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Program 710

1. Blue Licks Battlefield
2. stained-glass artist Peter Eichhorn
3. hydroponic strawberries
Season 7 Menu

Robertson County

For more information:
Blue Licks Battlefield State Resort Park, Hwy. 68, Mount Olivet, KY 41064-0066, (800) 443-7008

Producer, videographer, audio, editor: Ernie Lee Martin

Revolutionary Real Estate

Blue Licks Battlefield

For generations it was known as “the last battle of the Revolutionary War.” And from the American perspective, it was a disaster. In just a few minutes on the afternoon of August 19, 1782, British troops and their Wyandot allies killed almost 70 Kentucky militiamen—nearly 40% of the American force—and captured several others. Among the dead were such leading Kentuckians of the time as Lexington co-founder John Todd and land commissioner Col. Stephen Trigg (both of whom now have Kentucky counties named for them).

The Blue Licks battle followed a British raid on Bryan’s Station, just north of Lexington, on August 15. The station was well defended, and the British pulled out and began a retreat north. A hastily assembled group of about 180 militiamen set off in pursuit, catching up with the Redcoats at a ford of the Licking River in what is now southern Robertson County. Daniel Boone, in command of one troop, counseled caution because he feared that the British and Wyandots would be waiting in the easily defended ravines up ahead. Others, knowing that reinforcements were on their way, also wanted to wait before attacking. But legend has it that an impatient major charged the river, and the battle was on. As Boone had feared, British riflemen concealed in the ravines easily cut down the onrushing Americans—including Boone’s son Israel. By the time the reinforcements did arrive five days later, all they could do was bury the bodies.

Because of the British involvement, the Battle of Blue Licks is considered one of the last battles of the Revolutionary War. In fact, it is one of those tragic ironies of history that it actually took place some time after the Revolution itself had ended—word simply hadn’t reached the frontier yet. But in the larger scheme of things, Blue Licks was also just one in the series of bloody raids, skirmishes, and all-out battles that raged for years between white settlers and the native tribes whose territory they had entered. That war would continue for several more years.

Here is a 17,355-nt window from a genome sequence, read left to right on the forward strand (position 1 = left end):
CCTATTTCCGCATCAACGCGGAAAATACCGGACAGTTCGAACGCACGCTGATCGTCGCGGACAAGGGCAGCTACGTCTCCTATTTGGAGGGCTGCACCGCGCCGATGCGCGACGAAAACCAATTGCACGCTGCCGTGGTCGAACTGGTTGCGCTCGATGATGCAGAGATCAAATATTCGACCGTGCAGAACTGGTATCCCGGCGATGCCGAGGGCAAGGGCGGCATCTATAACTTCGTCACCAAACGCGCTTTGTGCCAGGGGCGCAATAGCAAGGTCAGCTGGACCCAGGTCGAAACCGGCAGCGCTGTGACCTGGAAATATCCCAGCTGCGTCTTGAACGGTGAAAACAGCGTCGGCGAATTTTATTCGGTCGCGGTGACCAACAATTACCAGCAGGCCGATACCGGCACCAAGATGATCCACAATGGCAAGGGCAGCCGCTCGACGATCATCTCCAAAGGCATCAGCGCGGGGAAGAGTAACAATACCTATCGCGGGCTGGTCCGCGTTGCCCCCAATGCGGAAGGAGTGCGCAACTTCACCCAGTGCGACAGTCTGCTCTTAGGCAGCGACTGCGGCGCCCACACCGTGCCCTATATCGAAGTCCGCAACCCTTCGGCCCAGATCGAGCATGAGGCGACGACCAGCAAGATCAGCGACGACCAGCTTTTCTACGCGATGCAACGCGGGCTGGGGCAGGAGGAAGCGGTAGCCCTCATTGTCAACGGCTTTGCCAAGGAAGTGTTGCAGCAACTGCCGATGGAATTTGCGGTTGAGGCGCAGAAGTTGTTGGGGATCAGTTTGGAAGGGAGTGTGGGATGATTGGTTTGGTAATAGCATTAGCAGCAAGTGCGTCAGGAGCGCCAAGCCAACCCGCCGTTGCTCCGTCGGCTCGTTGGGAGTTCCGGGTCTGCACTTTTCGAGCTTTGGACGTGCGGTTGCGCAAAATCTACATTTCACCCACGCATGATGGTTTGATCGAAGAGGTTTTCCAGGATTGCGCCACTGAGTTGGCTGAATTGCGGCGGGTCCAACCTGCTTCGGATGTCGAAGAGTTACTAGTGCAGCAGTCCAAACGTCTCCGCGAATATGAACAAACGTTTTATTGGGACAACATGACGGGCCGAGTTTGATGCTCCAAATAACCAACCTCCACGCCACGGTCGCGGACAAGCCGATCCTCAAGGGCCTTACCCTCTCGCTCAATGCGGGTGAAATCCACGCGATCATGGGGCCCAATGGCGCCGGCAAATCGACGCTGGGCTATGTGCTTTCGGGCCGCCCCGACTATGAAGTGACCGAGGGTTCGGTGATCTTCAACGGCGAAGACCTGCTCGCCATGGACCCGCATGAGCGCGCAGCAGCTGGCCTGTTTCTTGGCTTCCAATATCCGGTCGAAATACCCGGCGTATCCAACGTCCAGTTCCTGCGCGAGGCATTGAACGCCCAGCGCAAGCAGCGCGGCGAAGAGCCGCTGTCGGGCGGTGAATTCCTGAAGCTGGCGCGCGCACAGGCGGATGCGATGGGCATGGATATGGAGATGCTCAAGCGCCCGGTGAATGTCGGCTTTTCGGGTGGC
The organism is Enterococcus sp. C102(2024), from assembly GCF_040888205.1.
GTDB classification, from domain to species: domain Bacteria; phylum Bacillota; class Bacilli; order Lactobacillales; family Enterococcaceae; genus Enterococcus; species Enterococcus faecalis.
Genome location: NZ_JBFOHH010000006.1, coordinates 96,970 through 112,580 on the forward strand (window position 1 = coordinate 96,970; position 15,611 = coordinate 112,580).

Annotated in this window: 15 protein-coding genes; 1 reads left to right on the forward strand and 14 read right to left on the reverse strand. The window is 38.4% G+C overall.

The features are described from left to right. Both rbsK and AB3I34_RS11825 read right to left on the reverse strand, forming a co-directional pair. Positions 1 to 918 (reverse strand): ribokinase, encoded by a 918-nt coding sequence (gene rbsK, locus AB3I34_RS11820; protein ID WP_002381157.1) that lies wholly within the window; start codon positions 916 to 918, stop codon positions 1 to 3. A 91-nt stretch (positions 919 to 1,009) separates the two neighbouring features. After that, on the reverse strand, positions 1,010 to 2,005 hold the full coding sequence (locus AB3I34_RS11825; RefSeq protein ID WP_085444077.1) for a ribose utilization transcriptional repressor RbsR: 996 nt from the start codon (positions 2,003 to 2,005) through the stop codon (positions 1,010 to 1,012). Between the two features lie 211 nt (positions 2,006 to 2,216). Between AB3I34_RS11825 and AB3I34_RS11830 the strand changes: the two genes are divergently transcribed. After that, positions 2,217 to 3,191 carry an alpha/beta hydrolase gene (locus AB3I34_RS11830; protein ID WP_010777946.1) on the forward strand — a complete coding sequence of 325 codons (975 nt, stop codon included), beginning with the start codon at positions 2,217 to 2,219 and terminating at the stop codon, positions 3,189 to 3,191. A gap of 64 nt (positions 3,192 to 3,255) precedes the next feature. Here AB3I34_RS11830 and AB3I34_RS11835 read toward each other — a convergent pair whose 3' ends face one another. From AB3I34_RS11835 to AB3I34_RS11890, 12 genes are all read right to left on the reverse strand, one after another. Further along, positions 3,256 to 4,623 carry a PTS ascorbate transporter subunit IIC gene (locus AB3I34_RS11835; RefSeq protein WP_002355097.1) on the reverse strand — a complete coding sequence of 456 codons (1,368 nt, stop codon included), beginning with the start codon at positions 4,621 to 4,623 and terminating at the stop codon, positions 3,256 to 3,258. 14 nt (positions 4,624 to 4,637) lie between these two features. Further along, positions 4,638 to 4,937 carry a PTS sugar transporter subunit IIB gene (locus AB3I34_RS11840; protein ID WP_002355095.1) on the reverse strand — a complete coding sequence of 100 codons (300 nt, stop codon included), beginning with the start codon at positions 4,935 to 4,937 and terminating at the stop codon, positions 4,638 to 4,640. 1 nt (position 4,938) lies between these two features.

The park is located 48 miles northeast of Lexington on U.S. 68 and offers a lodge, cabins, and camping facilities. A museum has displays about both the battle and the prehistory of the region, when salt licks drew a wide variety of giant mammals to the site. The Revolutionary War reenactment festival, as seen in this episode of Kentucky Life, takes place close to the anniversary of the battle each August.

Jefferson County

For more information:
Eichhorn Stained Glass, 812 E. Broadway, Louisville, KY 40204, (502) 584-2320

Producer: Aaron Hutchings
Videographer: Mike Blackburn
Editors: Aaron Hutchings, Mike Blackburn

Windows on the World

Stained-glass artist Peter Eichhorn

Next, we visit a master craftsman whose artistic roots reach back across the Atlantic to the Old World—and back in time for more than a thousand years.

Peter Eichhorn of Louisville immigrated to the U.S. from Germany in the early 1960s. He brought with him the techniques of creating stained-glass windows he had been taught as a teenage apprentice. Now he is passing on those skills to new generations of artisans as the head of Eichhorn Stained Glass.

Edmonson County

Producers: Barbara Deeb, Cheryl Beckley

Dirt-Free Berries

Hydroponic strawberry growers

Janet and David Dennison of Edmonson County grow luscious, juicy strawberries. But they manage to do it without getting much dirt under their nails. Their berries grow hydroponically—indoors in special nutrient solutions, with no soil at all.

Though often thought of as “high-tech,” hydroponic agriculture actually traces its history back to the fabled Hanging Gardens of Babylon, one of the Seven Wonders of the Ancient World. During World War II, hydroponic greenhouses turned out vegetables for American troops stationed on Pacific Islands with poor soil. More recently, research into providing fresh food for travelers and workers in space, along with the practical need to feed growing populations here on Earth in places where farmland has become scarce, has spurred a resurgence of interest in hydroponics.

On this trip to their greenhouse, the Dennisons share some tips for growing strawberries (whatever medium you use) along with some of the particular challenges and advantages of going soil-free.

SEASON 7 PROGRAMS: 701702703704705706707708709: Along U.S. 60

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